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My recent articles about new optometry school grads prompted some excellent emails, including one from a doctor from the class of 2000 who admits he is no longer a new grad but is a successful practitioner who sympathizes with the grad's plight in finding a position with a good practice. In this doctor's experience, many established ODs don't have the patient demand to just add a full time doctor, so they look to the associate to bring a new specialty to the practice and hopefully increase demand for patients. Problems can arise however, and this doctor phrased it well: “With respect to adding specialties, it seems that it would require a major shift in the culture of most practices.”
The concept of adding a new specialty to an existing practice to facilitate the addition of an associate doctor is an excellent business strategy. But to make the new venture successful it will require a culture shift along with financial support, special training and management effort.
Even though you may not be interested in providing a specialty yourself, it could open up a whole new market for your practice without relocating. And it is still eye care – it's not like you are entering a new field that you know nothing about. One of the best aspects of specialized care is that it is often a non-covered service by vision plans. Medical insurance may or not play a role, but coverage by medical insurance can help grow the segment faster. You already have an initial patient base and referral sources to draw from and some of the basic equipment is already in place in your office.
Let's start by considering some optometric specialties.
Vision Therapy. This could include adjunct areas such as pediatric eye care, infant care, developmental vision and sports vision for kids and adults. Parents want the best for their kids as they progress through school.
Low Vision. Demand for this field is increasing as a greater proportion of our population ages. Low vision practice can be built as mostly private pay and it can be lucrative.
Glaucoma treatment. Many senior doctors treat some eye disease but have been reluctant to pursue glaucoma even though state law permits it. A new graduate arrives with the latest training in this field and generally enjoys working in this important field.
Specialty contact lenses. Most senior optometrists already manage specialty contact lenses quite well, but for those who don't, this service could be huge. Specialty contact lenses include torics and multifocals, but also include corneal refractive therapy, hybrid materials, post-surgical problem cases and keratoconus.
Other primary care. Dry eye treatments, emergency eye care and other services can provide a nice niche for a new associate.
To the senior doctor
Be prepared to not run the show in this new specialty, which will be a change from the usual practice culture. And be prepared to change some of the operations of the practice such as time slots for appointments and the adoption of new fees and billing procedures. Here are some other tips:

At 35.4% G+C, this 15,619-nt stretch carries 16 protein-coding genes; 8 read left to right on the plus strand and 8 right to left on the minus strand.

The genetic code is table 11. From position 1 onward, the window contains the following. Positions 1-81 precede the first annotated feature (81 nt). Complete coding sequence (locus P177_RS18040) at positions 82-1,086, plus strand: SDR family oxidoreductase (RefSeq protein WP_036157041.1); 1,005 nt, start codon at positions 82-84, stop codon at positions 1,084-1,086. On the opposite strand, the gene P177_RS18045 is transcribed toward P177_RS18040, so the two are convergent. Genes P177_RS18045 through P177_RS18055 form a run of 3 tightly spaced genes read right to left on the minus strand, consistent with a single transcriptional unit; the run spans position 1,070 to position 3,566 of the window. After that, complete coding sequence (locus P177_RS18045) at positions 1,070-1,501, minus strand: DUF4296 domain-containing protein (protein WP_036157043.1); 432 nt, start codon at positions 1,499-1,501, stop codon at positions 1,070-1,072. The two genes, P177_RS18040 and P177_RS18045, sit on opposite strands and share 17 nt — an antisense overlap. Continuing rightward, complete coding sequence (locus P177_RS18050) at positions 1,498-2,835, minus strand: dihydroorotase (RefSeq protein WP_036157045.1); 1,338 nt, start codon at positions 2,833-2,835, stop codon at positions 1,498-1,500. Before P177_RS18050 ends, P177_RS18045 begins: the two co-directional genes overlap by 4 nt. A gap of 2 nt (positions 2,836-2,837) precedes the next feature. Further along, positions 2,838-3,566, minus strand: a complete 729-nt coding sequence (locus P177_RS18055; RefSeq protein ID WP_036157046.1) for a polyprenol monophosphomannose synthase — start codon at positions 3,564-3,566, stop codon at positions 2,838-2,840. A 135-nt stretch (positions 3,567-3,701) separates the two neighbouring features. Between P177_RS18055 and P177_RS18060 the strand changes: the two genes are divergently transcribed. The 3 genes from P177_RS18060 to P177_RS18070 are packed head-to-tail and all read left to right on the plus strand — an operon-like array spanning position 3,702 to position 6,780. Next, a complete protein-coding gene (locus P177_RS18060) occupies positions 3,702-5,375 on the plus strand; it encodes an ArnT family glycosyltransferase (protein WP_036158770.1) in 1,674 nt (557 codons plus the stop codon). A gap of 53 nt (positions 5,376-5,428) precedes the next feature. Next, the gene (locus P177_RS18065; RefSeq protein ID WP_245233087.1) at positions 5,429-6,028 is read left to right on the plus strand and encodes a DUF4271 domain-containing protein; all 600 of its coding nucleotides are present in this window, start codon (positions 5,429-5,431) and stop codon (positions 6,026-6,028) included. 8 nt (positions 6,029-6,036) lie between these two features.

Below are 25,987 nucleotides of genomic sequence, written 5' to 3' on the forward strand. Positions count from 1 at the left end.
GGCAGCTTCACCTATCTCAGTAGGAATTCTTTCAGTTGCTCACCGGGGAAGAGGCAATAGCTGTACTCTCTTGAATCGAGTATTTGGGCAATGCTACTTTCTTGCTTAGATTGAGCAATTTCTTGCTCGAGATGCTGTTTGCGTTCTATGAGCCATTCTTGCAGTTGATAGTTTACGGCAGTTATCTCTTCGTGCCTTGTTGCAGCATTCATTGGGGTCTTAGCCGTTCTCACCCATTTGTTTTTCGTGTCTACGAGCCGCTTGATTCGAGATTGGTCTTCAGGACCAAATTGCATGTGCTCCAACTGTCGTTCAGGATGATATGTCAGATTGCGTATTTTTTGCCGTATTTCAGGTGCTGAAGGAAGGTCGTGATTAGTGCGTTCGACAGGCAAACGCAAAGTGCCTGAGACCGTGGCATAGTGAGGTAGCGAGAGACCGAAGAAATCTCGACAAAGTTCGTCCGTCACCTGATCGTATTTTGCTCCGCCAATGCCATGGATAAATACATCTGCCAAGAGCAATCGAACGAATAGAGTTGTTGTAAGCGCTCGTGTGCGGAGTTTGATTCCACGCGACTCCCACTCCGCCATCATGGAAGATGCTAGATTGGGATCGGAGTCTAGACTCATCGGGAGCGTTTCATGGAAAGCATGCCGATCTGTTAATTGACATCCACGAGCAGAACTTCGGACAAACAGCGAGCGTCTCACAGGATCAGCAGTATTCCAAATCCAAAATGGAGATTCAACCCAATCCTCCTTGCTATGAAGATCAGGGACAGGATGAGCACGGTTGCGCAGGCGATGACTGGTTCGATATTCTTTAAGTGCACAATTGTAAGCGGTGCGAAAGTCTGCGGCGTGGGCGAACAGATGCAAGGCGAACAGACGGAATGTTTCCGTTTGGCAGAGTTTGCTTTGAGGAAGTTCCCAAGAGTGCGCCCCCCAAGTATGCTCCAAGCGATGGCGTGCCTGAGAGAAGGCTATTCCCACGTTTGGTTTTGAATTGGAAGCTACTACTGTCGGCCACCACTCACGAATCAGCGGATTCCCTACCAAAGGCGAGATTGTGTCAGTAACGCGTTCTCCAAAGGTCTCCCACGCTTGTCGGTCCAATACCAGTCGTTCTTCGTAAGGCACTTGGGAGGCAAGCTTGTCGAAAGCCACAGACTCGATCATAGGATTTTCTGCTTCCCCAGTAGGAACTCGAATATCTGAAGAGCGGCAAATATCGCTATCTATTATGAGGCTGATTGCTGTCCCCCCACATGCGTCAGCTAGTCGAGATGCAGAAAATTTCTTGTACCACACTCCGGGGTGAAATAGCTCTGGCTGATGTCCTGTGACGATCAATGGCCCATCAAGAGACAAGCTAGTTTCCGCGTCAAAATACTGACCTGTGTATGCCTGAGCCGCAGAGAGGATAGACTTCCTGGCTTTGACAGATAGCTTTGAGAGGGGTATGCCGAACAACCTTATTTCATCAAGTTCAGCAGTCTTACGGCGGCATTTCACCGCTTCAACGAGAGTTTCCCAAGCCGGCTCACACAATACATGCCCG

Invest in new instruments. Discuss the budget and the plan with the new doctor and be willing to take some risk to build the new income stream. You may not be able to start with the latest and greatest of everything, but provide a good start and pledge to invest more as the service gets going and proves viability.
Continuing education for the new doctor. This will not only fill out the training the associate received in optometry school, but it will put him or her in a setting with other doctors in this field. The sharing of ideas is invaluable.
Try to set up observational visits with colleagues who practice the specialty. This real-world experience is extremely helpful. Be willing to finance a trip out of your market area if necessary.
Membership in professional organizations that focus on the new specialty will be a great resource.
Special efforts in marketing are needed and beneficial; marketing is at its best when you have something new to tell so take advantage of the opportunity. Consider a new logo for the new service; add new content to the practice website, brochures and other printed materials, newspaper ads, etc.
Learn about the new service and adapt your exam routine to help foster referrals of patients to your associate. Talk up your new specialist to your patients.
Meet with the associate regularly. Communication is vital to success and the new service will benefit from your experience.
To the new associate
Be proactive and creative. You have more time and this is your new specialty so put your plans and ideas in writing and present them to the senior doctor. Propose exam templates, fees, patient handouts, polices and more, but don't be sensitive to criticism or suggestions. Try to accommodate the senior doctor when you can (pick your battles).
Be practical about setup costs. Try to develop a budget for things like new equipment, special training, more staff and other expenses. Realize that the senior doc may not have thought of everything and may need time to figure out a way to finance the venture. A return on investment is needed for any investment.
Use your free time to train the staff members to assist you and learn how the new service works.
Suggest ideas for marketing the new specialty. Can you call on referral sources to introduce yourself? Host an open house?
Prepare a brief seminar presentation for special groups such as the public, existing patients, parents, educators, or any other potential referral source.